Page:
While this type of plan does have several benefits, there are some disadvantages to consider as well.
Lump sum payouts
No contribution limit
No employee contributions
High cost to maintain
- Lump sum payouts: A cash balance pension can pay out in a lump sum. This can benefit someone who still has time to invest or wants to place the capital in a traditional preservation instrument like government bonds or money market funds.
- Rollover: You can roll a lump sum payout into an IRA or another pension plan.
- Tax-deferred: Contributions are tax-deferred. This means you don't pay taxes on your distributions until you make withdrawals or take a lump sum payment. If you're in a higher tax bracket when you're contributing than when you make withdrawals, you pay less in income tax.
- No contribution limit: The annual limit for a cash balance pension depends on how much you make, how old you are, and the target date and balance of the fund. IRAs and 401(k)s have limits.
- Taxable distributions: While the tax-deferred treatment is a benefit, you will have to pay taxes when you withdraw money.
- No employee contributions: Only the employer contributes, so you can't add capital from your wages.
- High costs to maintain: The costs to maintain the plans are higher because an actuary is needed to ensure it performs well enough to meet the balance requirements. This translates into higher coss for employers.
Combining a cash balance and a 401(k) pension plan can help you slash your tax bills and bolster your nest egg because you legally have two retirement plans.
When combined with a 401(k) plan, cash balance employer contributions for rank-and-file employees usually amount to roughly 6.9% of pay compared with the 4.7% contributions that are typical of 401(k) plans only.
Participants receive an annual interest credit. This credit may be set at a fixed rate, such as 5%, or a variable rate, such as the 30-year Treasury rate. At retirement, participants can take an annuity based on their account balance or a lump sum, which can then be rolled into an IRA or another employer's plan.
Cash balance pension plans are often more expensive (for the employer) to administer than traditional employer-sponsored retirement savings plans like the 401(k). That's because these pension plans require certification to ensure they're adequately funded. The types of fees and amounts for each can vary, but cash plans tend to have higher startup costs, annual administration charges, and relatively high management fees.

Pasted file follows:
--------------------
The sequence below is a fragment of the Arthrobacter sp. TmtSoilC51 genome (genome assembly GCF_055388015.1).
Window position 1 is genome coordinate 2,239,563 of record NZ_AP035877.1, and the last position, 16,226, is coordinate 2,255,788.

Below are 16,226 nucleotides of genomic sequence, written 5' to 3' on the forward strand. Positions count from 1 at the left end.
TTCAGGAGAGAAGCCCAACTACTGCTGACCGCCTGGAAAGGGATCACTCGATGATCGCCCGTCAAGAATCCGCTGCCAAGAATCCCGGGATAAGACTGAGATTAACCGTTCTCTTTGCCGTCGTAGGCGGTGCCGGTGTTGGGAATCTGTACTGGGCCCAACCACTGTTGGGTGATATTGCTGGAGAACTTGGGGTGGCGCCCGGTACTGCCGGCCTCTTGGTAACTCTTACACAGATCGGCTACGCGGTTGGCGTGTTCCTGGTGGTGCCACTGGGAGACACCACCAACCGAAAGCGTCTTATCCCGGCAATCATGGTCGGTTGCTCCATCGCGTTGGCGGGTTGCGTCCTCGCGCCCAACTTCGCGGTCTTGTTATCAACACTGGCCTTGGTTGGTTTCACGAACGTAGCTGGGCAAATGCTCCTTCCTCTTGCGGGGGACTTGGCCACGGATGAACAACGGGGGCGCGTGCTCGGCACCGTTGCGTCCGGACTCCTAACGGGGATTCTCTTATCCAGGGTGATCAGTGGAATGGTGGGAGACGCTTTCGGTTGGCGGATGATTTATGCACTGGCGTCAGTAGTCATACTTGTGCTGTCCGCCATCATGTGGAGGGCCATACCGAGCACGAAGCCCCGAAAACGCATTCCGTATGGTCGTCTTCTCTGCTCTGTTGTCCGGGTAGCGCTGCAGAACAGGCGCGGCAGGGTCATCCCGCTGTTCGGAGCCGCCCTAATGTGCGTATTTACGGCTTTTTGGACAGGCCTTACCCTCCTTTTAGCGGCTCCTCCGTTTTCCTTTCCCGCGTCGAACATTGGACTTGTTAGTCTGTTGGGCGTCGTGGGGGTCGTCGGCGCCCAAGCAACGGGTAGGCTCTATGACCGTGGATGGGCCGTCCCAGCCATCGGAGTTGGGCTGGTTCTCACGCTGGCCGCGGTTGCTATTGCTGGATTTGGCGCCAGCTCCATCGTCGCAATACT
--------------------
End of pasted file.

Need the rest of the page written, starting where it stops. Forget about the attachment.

Is a Cash Balance Pension Plan Better Than a 401(k)?
Both can be excellent retirement plans. Which one is better depends on your preferences, goals, how long you might be with an employer, and current income.
What Can I Do With a Cash Balance Plan?
You can choose to make withdrawals or a lump sum payout. If you choose a lump sum, you can roll it into an IRA or other retirement plan if allowed.
What Happens To My Cash Balance Pension if I Quit?
Your cash balance pension is portable, so you can take the vested portion with you when you quit and roll it into another retirement account.
The Bottom Line
A cash balance pension plan is similar to other retirement accounts. The contributions are tax-deferred for the employee, and the principal grows with compounding interest and capital gains. The employer takes on all the investment risk, and the employee can use their wages to invest in another retirement fund of their choice.
While a cash balance pension is an excellent retirement plan option, you should choose one with caution. Compare it to other accounts and the tax treatment you expect to receive when you retire to see if it or another plan will work better for your financial situation.